Wellcome boost helps charities

THE WELLCOME Trust, the prominent UK charity for health research, yesterday pledged to increase its donations by 30 per cent over the next five years, after its investment portfolio comfortably outperformed global stock markets.

The fund, chaired by City stalwart Sir William Castell, reported a total return of two per cent on its investments this year, even though markets fell three per cent in the same period.

This equates to just under £270m in gains from a portfolio value of £13.9bn at the start of the year.

After spending £602m on charitable donations in the last financial year, the charity reported current assets of £13.6bn.

Danny Truell, chief investment officer of the Wellcome Trust, said that the fund’s performance meant the charities it supports would be getting an early Christmas present – the promise of more donations.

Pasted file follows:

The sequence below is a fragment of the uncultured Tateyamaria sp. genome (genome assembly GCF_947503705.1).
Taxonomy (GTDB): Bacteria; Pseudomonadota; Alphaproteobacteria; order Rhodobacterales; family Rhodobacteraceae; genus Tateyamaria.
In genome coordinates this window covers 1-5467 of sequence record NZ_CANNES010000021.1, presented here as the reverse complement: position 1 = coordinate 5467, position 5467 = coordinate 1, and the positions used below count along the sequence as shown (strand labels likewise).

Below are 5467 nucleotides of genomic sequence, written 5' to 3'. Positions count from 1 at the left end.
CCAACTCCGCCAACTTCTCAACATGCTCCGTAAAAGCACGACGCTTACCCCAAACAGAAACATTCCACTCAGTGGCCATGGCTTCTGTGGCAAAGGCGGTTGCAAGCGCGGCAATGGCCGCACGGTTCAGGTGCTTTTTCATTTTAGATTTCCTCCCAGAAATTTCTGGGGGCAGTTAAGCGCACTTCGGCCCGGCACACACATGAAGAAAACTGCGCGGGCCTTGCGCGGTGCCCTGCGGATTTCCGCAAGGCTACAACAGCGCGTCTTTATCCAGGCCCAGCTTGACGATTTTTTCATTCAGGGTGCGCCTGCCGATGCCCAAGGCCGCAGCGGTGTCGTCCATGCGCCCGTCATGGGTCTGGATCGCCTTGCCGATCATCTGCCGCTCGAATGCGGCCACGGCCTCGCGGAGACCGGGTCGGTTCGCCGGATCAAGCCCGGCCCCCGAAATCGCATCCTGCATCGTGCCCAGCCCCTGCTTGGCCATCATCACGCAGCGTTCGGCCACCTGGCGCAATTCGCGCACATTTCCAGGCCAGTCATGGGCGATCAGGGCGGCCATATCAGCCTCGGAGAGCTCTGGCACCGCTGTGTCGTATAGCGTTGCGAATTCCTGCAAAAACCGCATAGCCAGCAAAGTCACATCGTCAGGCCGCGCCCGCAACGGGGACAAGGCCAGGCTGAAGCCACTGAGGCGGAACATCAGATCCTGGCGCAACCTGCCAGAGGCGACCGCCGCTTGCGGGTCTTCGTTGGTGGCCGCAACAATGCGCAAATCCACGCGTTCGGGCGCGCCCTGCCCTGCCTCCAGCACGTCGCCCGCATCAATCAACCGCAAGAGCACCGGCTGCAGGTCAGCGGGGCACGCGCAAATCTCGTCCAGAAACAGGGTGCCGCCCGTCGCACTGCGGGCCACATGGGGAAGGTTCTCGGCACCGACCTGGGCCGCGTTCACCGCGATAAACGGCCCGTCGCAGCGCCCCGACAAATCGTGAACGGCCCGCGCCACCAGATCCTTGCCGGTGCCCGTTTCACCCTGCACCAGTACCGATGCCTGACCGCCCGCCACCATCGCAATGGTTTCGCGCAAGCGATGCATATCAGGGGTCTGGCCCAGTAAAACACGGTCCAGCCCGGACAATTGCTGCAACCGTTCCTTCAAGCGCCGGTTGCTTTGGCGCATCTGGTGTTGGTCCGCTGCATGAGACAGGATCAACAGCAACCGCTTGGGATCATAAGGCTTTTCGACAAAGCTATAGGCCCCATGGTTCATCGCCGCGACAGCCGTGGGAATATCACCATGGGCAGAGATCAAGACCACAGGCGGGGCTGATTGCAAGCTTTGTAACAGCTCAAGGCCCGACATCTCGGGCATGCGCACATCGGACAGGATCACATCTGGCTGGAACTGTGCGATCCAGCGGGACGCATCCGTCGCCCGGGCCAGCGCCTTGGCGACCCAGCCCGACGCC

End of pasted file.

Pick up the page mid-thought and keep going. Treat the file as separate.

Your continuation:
“Over the last few years, financial conditions have been difficult,” said Truell. “However, as a charitable foundation, we take a long term view. We now plan to spend more than £3bn on charitable activities over the next five years – a 29 per cent increase on the last five years.”

While an investment return of two per cent is significantly lower than usual, the charity said it was pleased with the result in the face of “strong economic headwinds” and growing fears about “the cohesion of the Euro, the pace of the US recovery and the impact of inflationary pressures on faster-growing economies”.

Truell put the strong results down to the foundation’s illiquid assets, particularly from venture capital investments that saw a return of 17 per cent, mainly from investments in internet companies.

“We did well from LinkedIn’s flotation earlier this year, and we expect to see benefits soon from the recent Groupon and Zynga IPOs,” he said.

In its first ever Guide to Giving, City A.M. has today ranked the Wellcome Trust second in its seasonal round-up of some of the world’s biggest givers.

Sir Mark Walport, director of the trust, told City A.M.: “75 years after the death of [founder] Sir Henry Wellcome, it is rewarding to see that we have been able to invest his endowment wisely, making us today one of the world’s major charitable donors.”